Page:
Robert Solow


  1. The awarding of the Nobel Prize shortly after the GFC to Sargent, then shortly followed by Fama, was the biggest FU the economics profession made of all.

  2. Rational Expectations is really normative: if you are irrational the system is meant to crush you because that is the just and moral thing to do.
    Uncertainty can be hedged. You may say that a stock’s future price is uncertain. But you know it will either go up or down. You can take both a long a short position in the stock, using financial instruments to leverage your positions such that you win whether the stock goes up or down. There is uncertainty about the future stock price, but finance allows you to hedge away the uncertainty so you win in all cases. Big banks use this technique to generate risk-free returns. They may only make a few basis points guaranteed profit but when you are investing billions or trillions the returns are substantial in volume.
    “the fields of (real) business cycles and finance (being a cornerstone of the “efficient market hypothesis”).”
    Black in “Noise” says markets are efficient to within a factor of two. Oil could be $100/barrel or $25/barrel, due to noise. That is 300% inflation due to noise, in an “efficient” market. What implications does that have for public inflation policies? Black was a finance guy whose innovations still appear in applied finance publications today. (I recently saw citations of Black-Litterman portfolio balancing in a big bank research document; you don’t really see references to IS-LM curves in those publications by applied finance practitioners.)

  3. It does seem to me that genuine uncertainty prevails always and everywhere — it is the rule and constant, not an exception that sometimes applies to particular circumstances. The difficulty is that uncertainty forms a fuzzy boundary around that which we do at least suppose that we know. When we do know something with practical application, when we know enough to control the outcomes of some process where we apply what we know as a kind of technology, we still do not know everything, but what we do not know may form a residual of variation of well-behaved probability distribution.
    For economists, a naïve observer might think that the resources allocated variously 1.) to creating the conditions in which knowledge can be applied practically to controlling processes and 2.) coping with the inevitability of unanticipated events and outcomes would be of supreme interest. The institutions that allow people to coordinate around knowledge and information that may be widely and unevenly distributed would be especially interesting. In this context, one interpretation of “rational expectations” as a modeling assumption would be that it is equivalent to assuming that these putative institutions for combining and coordinating distributed knowledge — the details of their mechanisms unexamined — work perfectly, with the implication that every actor is induced to discard their idiosyncratic knowledge or opinion in favor of the “objective truth” generated by the coordinating institutions. So, for example, informationally efficient financial markets produce prices that all actors treat as “true” and objective facts, superior for decision-making to any idiosyncratic subjective perceptions.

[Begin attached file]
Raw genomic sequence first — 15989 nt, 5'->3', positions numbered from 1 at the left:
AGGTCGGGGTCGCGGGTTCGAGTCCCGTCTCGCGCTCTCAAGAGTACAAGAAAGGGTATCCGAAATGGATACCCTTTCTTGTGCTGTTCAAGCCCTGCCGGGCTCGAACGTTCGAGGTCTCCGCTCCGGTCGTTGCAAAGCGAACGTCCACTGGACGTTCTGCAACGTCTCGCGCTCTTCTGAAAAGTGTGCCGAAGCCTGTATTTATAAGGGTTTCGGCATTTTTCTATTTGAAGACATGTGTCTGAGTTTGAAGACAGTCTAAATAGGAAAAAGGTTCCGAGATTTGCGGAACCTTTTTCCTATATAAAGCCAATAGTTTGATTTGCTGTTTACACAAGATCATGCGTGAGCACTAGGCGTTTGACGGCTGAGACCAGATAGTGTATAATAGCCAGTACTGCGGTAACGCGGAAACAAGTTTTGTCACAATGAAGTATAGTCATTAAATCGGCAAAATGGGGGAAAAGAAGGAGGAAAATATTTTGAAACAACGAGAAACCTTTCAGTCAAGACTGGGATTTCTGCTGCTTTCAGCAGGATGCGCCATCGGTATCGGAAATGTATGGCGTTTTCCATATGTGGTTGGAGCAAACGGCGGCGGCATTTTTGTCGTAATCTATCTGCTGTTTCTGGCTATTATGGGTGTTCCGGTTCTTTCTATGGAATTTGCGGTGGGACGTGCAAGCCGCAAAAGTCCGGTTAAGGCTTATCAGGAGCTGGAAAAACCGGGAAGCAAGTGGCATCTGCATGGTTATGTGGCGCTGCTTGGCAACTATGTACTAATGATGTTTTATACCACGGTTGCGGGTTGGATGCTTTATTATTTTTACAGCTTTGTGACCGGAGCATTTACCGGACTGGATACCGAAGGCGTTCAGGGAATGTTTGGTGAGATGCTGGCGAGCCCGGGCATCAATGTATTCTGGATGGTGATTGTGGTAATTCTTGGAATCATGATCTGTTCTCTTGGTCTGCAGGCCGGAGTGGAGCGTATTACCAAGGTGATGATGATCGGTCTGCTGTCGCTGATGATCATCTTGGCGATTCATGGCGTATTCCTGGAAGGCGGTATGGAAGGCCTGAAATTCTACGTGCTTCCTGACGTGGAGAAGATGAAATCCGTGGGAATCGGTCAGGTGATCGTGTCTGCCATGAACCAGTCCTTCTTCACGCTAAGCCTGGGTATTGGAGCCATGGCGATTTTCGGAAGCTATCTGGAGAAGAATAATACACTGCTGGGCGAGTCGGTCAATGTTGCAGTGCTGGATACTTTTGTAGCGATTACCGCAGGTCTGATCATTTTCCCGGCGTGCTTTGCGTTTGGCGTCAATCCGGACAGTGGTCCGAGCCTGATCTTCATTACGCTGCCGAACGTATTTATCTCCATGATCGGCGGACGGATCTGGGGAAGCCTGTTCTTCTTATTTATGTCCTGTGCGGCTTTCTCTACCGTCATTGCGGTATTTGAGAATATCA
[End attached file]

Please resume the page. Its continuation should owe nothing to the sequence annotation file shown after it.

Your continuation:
As an opening gambit for inquiry, it is not a completely crazy way to begin thinking, but it is crazy as a place to stop thinking, which appears to be what Sargent wants to do.
    All the deeply interesting questions in a social science of economics would seem to revolve around how people manage and coordinate around this fuzzy boundary between what they think they know (including what they imagine others know) and what they, in fact, do not know. Economist’s traditional pre-occupation with allocation of resources would seem subordinate to this problem of social management of knowledge and uncertainty, if not altogether trivial by way of comparison. Recognizing that what is commonly called “capital” are efforts to apply knowledge and contain uncertainty calls into question how meaningful are the ways economists typically try to imagine “capital” as a factor to be allocated, while abstracting away from “capital” as a means to apply knowledge to the practical control of processes and containment of or coping with irreducible uncertainty.